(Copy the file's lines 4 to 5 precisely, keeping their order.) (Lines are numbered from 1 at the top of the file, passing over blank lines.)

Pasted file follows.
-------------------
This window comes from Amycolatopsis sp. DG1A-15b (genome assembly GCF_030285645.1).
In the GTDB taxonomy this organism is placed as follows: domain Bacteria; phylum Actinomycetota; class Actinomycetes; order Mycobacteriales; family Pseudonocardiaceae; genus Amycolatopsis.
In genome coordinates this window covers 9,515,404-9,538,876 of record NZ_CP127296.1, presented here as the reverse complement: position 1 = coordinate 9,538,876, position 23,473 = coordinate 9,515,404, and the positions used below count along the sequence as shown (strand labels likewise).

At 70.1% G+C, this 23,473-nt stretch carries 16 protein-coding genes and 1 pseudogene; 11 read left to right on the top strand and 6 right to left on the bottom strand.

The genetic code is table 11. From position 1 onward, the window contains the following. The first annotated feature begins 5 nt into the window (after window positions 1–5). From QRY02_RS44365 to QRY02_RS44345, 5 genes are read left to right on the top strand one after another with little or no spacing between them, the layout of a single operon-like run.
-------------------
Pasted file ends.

At 70.1% G+C, this 23,473-nt stretch carries 16 protein-coding genes and 1 pseudogene; 11 read left to right on the top strand and 6 right to left on the bottom strand.

The genetic code is table 11. From position 1 onward, the window contains the following. The first annotated feature begins 5 nt into the window (after window positions 1–5). From QRY02_RS44365 to QRY02_RS44345, 5 genes are read left to right on the top strand one after another with little or no spacing between them, the layout of a single operon-like run.